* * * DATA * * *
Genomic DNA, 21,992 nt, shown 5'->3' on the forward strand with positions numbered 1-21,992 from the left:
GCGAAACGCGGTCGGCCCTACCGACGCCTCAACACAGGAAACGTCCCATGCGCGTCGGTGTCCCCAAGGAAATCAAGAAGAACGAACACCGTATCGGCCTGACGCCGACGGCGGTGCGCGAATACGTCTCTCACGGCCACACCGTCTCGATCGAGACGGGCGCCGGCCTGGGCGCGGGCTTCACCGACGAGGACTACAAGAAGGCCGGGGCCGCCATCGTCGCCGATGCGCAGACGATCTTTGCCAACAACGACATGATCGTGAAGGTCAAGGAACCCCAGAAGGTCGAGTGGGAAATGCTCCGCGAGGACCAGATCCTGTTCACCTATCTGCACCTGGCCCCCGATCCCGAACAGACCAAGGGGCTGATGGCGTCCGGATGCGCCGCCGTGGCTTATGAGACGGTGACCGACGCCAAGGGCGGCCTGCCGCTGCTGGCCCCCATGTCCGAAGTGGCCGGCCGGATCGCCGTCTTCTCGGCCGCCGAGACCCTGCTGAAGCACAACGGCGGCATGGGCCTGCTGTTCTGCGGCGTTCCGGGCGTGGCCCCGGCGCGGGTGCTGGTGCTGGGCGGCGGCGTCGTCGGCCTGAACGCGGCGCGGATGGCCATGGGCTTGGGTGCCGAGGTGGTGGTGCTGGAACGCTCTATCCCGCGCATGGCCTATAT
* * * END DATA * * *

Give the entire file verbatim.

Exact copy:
Genomic DNA, 21,992 nt, shown 5'->3' on the forward strand with positions numbered 1-21,992 from the left:
GCGAAACGCGGTCGGCCCTACCGACGCCTCAACACAGGAAACGTCCCATGCGCGTCGGTGTCCCCAAGGAAATCAAGAAGAACGAACACCGTATCGGCCTGACGCCGACGGCGGTGCGCGAATACGTCTCTCACGGCCACACCGTCTCGATCGAGACGGGCGCCGGCCTGGGCGCGGGCTTCACCGACGAGGACTACAAGAAGGCCGGGGCCGCCATCGTCGCCGATGCGCAGACGATCTTTGCCAACAACGACATGATCGTGAAGGTCAAGGAACCCCAGAAGGTCGAGTGGGAAATGCTCCGCGAGGACCAGATCCTGTTCACCTATCTGCACCTGGCCCCCGATCCCGAACAGACCAAGGGGCTGATGGCGTCCGGATGCGCCGCCGTGGCTTATGAGACGGTGACCGACGCCAAGGGCGGCCTGCCGCTGCTGGCCCCCATGTCCGAAGTGGCCGGCCGGATCGCCGTCTTCTCGGCCGCCGAGACCCTGCTGAAGCACAACGGCGGCATGGGCCTGCTGTTCTGCGGCGTTCCGGGCGTGGCCCCGGCGCGGGTGCTGGTGCTGGGCGGCGGCGTCGTCGGCCTGAACGCGGCGCGGATGGCCATGGGCTTGGGTGCCGAGGTGGTGGTGCTGGAACGCTCTATCCCGCGCATGGCCTATAT